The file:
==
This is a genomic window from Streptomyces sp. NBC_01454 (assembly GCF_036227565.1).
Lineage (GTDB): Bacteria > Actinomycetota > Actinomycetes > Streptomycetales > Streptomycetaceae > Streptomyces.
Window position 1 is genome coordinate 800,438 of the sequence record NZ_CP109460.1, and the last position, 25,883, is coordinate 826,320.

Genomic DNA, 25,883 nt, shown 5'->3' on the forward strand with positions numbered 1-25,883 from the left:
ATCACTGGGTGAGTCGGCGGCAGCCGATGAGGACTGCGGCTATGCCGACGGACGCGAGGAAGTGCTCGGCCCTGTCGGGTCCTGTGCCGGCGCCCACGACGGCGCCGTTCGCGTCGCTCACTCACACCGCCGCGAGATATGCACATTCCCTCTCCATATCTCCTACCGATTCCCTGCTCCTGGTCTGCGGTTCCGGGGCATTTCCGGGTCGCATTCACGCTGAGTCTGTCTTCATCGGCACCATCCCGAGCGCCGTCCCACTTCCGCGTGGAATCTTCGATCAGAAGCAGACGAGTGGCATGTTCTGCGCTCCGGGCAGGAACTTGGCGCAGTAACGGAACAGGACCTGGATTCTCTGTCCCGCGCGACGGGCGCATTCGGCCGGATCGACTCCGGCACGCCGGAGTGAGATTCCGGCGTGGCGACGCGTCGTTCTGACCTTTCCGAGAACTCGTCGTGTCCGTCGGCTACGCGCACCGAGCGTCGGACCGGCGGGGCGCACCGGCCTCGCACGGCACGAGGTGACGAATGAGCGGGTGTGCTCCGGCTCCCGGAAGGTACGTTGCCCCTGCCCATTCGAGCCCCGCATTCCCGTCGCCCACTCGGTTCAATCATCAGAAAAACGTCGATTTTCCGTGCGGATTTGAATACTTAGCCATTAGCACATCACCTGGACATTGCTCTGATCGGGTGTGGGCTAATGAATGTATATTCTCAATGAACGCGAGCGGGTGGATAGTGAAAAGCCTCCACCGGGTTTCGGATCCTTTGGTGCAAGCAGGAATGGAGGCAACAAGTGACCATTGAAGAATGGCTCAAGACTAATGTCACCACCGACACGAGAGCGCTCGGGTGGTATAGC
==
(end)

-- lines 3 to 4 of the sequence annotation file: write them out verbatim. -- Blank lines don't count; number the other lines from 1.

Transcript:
Window position 1 is genome coordinate 800,438 of the sequence record NZ_CP109460.1, and the last position, 25,883, is coordinate 826,320.

Genomic DNA, 25,883 nt, shown 5'->3' on the forward strand with positions numbered 1-25,883 from the left: